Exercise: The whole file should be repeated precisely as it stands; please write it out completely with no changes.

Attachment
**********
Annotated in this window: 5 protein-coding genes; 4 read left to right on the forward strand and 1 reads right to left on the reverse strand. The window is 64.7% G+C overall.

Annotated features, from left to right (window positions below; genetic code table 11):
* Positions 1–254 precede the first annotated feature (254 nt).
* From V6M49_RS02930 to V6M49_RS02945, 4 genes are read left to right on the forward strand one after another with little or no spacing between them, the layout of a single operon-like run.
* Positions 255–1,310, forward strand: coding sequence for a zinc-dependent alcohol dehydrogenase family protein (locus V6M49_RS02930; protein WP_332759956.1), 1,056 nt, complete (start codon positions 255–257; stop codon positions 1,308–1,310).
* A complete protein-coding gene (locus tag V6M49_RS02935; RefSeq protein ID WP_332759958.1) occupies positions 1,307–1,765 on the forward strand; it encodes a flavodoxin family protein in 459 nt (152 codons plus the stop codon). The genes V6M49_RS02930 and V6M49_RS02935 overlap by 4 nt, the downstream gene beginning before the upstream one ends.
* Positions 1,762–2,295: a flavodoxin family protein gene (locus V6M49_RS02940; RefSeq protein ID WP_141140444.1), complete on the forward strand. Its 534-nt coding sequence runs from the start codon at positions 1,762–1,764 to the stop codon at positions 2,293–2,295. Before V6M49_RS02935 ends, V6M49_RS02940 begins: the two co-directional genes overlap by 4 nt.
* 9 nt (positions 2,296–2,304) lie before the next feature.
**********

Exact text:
Annotated in this window: 5 protein-coding genes; 4 read left to right on the forward strand and 1 reads right to left on the reverse strand. The window is 64.7% G+C overall.

Annotated features, from left to right (window positions below; genetic code table 11):
* Positions 1–254 precede the first annotated feature (254 nt).
* From V6M49_RS02930 to V6M49_RS02945, 4 genes are read left to right on the forward strand one after another with little or no spacing between them, the layout of a single operon-like run.
* Positions 255–1,310, forward strand: coding sequence for a zinc-dependent alcohol dehydrogenase family protein (locus V6M49_RS02930; protein WP_332759956.1), 1,056 nt, complete (start codon positions 255–257; stop codon positions 1,308–1,310).
* A complete protein-coding gene (locus tag V6M49_RS02935; RefSeq protein ID WP_332759958.1) occupies positions 1,307–1,765 on the forward strand; it encodes a flavodoxin family protein in 459 nt (152 codons plus the stop codon). The genes V6M49_RS02930 and V6M49_RS02935 overlap by 4 nt, the downstream gene beginning before the upstream one ends.
* Positions 1,762–2,295: a flavodoxin family protein gene (locus V6M49_RS02940; RefSeq protein ID WP_141140444.1), complete on the forward strand. Its 534-nt coding sequence runs from the start codon at positions 1,762–1,764 to the stop codon at positions 2,293–2,295. Before V6M49_RS02935 ends, V6M49_RS02940 begins: the two co-directional genes overlap by 4 nt.
* 9 nt (positions 2,296–2,304) lie before the next feature.